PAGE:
Terror and confusion

Multiple terror groups are claiming responsibility for an attack on a police academy in Pakistan

Multiple terrorist groups claim responsibility for attack on sleeping Pakistani cadets

Two terrorist groups have separately claimed responsibility for an attack on a police academy in Quetta, Pakistan which has left at least 61 dead and 117 injured. Meanwhile, the Pakistani government has accused a third group of carrying out the atrocity.

The attack

According to AP, at 11.30 p.m. local time on Monday three attackers wearing suicide vests shot dead a guard on a watch tower outside the police academy before entering the barracks which house up to 700 cadets, many of whom were already asleep.

“We were sleeping when terrorists attacked the center,” Asif Hussain, a cadet who was in the academy’s barracks at the time, told CNN. Many of the cadets didn’t have access to any guns to fight off the attackers.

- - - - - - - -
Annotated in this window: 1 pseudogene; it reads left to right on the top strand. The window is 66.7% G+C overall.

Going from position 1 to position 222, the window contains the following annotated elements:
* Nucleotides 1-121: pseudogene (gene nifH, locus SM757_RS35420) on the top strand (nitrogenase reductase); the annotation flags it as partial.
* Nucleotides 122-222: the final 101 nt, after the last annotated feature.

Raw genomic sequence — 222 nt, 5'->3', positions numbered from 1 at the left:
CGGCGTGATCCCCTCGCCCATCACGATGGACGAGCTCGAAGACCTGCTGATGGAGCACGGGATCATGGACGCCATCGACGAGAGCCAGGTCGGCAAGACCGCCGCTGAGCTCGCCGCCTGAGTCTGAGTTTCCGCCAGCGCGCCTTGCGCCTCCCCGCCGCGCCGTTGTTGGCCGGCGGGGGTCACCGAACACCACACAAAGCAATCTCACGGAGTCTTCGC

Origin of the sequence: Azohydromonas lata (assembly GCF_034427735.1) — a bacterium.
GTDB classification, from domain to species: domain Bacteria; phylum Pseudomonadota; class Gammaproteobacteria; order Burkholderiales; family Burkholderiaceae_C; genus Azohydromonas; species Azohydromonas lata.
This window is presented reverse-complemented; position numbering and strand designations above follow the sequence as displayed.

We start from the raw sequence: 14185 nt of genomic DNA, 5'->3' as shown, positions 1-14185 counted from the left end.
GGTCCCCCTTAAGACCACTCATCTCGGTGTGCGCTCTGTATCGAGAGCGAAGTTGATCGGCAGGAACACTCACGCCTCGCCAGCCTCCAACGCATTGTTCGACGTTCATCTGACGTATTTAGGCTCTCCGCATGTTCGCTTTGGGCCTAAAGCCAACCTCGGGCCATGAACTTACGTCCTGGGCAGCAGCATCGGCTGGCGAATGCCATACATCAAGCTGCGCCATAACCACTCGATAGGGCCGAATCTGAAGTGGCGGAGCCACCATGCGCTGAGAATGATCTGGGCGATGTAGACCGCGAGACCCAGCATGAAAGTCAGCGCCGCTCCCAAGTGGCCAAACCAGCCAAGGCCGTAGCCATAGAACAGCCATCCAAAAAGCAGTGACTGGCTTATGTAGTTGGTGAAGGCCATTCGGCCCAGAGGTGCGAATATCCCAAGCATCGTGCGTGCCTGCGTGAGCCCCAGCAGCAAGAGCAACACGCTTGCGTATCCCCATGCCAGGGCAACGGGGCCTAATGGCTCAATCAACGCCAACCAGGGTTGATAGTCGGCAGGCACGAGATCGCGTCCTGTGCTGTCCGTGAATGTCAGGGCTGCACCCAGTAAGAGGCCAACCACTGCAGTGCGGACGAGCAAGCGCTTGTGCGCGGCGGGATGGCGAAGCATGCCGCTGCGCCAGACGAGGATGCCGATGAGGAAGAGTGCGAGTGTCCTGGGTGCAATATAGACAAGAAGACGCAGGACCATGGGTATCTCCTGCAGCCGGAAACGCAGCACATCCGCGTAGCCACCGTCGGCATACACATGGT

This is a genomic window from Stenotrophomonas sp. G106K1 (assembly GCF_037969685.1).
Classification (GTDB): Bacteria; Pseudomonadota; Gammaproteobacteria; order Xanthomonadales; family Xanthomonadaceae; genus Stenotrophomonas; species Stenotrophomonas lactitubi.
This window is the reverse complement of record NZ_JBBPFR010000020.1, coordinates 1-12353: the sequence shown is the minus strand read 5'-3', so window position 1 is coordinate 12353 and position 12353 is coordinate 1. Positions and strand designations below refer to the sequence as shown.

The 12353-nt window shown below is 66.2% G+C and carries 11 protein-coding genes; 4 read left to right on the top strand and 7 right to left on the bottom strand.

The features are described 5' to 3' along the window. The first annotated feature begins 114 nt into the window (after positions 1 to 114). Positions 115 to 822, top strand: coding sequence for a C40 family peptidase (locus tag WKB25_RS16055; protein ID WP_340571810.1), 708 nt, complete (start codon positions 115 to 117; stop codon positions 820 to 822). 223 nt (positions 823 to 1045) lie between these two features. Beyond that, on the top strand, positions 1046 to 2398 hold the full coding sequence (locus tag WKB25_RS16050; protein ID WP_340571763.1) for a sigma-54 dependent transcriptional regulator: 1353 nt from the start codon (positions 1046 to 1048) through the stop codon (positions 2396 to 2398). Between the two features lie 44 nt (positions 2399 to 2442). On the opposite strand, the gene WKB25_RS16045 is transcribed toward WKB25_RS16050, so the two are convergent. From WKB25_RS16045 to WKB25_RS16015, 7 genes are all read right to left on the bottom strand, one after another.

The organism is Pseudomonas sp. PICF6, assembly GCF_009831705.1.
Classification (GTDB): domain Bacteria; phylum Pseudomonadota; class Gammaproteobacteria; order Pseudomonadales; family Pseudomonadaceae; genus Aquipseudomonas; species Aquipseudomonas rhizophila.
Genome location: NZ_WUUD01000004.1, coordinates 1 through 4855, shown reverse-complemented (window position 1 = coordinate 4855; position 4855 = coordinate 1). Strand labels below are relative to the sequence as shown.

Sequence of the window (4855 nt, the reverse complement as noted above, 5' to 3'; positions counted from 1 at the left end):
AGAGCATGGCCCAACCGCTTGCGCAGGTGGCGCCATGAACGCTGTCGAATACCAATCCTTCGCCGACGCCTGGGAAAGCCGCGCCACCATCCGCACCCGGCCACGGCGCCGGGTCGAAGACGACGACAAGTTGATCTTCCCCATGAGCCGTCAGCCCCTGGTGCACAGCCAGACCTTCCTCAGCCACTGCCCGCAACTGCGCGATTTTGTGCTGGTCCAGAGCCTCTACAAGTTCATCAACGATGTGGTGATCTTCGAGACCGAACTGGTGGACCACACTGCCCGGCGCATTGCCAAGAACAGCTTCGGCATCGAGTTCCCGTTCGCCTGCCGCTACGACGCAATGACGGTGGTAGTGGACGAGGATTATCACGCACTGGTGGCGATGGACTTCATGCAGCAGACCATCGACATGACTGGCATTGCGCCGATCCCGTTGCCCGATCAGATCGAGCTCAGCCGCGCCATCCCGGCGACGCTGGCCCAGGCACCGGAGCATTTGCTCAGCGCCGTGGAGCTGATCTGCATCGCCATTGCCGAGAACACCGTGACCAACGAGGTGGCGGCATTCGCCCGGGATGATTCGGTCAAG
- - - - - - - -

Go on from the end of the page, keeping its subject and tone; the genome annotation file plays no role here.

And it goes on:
A ferocious four-hour gun battle ensued, which saw the three attackers perish — one was shot dead, two others died in apparent suicide bombings.

Competing claims of responsibility 

Pakistan’s military officials told reporters on Tuesday that an al-Qaeda-linked militant group called Lashkar-e-Jhangvi was most likely behind the attack and had received directions from commanders in Afghanistan, reported Time. The Afghan government condemned the attacks and dismissed Pakistan’s allegations.

Hours after these accusations, Islamic State (IS) claimed responsibility through its Amaq media wing. According to Site Intelligence, the post claimed the attack was carried out by three members of the Khorasan Province of the Islamic State group. The post also featured a picture of those alleged to have carried out the attack.

Separately, a second terrorist group claimed responsibility for Monday night’s attack. The little-known Hakimullah group, a breakaway faction of the Pakistani Taliban said it had carried out the attack. However, Pakistani officials did not confirm the group’s claim, and expressed doubt it has the capabilities to stage such a coordinated and spectacular assault, the Associated Press reported.

To add to the confusion, a senior security official speaking anonymously to the New York Times said the Islamic State had “outsourced” the attack to Lashkar-e-Jhangvi.

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